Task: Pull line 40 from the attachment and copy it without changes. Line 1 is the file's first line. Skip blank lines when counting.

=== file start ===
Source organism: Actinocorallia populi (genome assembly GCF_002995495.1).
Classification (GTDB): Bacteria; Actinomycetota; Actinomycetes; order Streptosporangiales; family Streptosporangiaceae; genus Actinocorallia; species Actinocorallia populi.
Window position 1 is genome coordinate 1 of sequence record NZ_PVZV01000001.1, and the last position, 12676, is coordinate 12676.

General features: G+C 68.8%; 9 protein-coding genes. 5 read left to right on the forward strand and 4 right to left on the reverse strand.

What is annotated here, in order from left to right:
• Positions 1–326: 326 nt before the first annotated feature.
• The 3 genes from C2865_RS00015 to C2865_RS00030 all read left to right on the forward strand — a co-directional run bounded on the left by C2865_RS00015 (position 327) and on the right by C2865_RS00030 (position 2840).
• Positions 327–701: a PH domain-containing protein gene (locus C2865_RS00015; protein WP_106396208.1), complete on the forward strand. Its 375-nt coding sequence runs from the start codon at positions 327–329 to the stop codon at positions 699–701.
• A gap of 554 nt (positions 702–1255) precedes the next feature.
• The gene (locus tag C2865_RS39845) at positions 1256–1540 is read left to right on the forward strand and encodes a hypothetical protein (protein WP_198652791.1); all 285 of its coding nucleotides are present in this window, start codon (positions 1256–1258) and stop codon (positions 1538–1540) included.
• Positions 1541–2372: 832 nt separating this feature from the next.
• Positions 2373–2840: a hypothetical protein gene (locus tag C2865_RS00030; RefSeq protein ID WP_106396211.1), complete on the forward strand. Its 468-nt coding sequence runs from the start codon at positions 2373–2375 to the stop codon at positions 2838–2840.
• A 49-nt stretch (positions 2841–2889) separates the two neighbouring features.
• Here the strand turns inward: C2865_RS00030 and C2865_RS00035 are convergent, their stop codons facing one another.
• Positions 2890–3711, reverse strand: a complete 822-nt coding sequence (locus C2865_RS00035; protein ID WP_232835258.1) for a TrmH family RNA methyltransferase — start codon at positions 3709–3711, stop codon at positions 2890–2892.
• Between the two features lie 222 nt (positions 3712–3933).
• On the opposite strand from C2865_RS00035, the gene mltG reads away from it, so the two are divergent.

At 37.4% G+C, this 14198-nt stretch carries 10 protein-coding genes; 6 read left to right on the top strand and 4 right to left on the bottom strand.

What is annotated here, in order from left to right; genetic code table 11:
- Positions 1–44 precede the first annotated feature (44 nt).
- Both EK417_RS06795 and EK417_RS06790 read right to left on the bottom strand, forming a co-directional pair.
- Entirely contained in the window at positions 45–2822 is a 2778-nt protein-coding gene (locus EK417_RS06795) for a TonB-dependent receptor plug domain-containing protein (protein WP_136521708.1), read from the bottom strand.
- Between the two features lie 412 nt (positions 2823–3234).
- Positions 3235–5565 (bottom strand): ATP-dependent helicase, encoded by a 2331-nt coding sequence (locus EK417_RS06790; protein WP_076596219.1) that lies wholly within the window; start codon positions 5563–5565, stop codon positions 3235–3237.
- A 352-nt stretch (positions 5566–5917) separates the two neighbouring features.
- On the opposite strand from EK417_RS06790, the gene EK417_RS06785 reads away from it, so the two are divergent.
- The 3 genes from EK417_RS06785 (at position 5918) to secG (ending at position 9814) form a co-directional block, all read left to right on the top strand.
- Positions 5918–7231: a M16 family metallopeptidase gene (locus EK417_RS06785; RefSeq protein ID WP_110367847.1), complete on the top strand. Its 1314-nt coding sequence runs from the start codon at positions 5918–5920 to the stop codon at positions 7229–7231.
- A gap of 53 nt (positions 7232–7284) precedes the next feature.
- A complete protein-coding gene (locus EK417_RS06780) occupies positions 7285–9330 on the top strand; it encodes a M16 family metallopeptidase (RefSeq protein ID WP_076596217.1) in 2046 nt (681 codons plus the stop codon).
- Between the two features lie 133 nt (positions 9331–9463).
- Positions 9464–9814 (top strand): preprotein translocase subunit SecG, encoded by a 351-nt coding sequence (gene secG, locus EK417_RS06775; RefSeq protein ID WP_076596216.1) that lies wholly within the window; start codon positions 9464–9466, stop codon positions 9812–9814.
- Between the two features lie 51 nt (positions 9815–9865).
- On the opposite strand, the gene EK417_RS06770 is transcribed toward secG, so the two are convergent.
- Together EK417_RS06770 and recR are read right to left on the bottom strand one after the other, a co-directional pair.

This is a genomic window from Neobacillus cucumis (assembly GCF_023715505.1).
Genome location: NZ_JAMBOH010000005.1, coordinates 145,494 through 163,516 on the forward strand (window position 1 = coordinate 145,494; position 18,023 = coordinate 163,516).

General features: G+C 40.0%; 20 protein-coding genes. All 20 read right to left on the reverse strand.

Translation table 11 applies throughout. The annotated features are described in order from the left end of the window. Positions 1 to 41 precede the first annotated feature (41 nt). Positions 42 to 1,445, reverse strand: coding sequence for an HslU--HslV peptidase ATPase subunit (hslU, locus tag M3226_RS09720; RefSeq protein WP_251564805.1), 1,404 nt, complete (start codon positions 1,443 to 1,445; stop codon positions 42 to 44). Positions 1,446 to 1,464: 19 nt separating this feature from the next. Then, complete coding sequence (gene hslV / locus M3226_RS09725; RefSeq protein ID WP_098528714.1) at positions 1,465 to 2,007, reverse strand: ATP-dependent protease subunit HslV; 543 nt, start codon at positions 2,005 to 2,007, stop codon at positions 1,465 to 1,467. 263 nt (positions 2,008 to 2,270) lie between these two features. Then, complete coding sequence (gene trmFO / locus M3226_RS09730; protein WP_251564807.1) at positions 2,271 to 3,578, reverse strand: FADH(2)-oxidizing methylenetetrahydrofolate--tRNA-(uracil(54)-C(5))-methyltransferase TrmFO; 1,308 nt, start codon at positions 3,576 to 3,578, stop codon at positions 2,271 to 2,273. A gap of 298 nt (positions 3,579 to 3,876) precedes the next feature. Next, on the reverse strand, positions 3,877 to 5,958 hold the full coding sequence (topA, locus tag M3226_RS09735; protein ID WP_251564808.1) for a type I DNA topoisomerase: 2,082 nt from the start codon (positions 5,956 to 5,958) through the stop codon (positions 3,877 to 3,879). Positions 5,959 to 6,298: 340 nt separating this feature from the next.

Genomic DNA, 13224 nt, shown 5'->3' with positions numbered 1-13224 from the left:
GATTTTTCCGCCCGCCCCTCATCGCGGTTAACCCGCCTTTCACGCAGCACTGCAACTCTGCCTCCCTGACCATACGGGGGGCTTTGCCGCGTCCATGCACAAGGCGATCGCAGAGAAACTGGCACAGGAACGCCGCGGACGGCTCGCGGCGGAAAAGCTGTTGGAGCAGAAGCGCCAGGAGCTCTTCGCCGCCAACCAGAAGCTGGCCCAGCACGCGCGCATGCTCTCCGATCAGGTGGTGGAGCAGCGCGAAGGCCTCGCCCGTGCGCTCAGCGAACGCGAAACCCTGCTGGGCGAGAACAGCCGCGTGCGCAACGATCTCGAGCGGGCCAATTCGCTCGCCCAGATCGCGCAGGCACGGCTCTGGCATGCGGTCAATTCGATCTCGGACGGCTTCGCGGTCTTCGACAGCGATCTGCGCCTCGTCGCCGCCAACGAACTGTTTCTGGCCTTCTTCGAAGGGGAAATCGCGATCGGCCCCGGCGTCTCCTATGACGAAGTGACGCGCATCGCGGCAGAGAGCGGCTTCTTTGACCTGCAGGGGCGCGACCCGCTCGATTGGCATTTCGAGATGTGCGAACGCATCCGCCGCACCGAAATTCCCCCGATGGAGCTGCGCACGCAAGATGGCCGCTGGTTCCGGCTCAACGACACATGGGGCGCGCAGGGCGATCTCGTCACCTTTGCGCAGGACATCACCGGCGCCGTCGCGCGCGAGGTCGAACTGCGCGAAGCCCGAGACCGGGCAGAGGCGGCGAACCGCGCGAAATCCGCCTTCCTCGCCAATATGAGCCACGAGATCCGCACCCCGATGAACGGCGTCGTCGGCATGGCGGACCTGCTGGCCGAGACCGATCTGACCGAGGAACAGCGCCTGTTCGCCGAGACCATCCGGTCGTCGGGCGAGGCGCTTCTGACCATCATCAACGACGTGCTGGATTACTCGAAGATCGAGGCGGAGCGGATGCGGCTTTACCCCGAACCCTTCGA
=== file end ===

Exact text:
Genomic DNA, 13224 nt, shown 5'->3' with positions numbered 1-13224 from the left: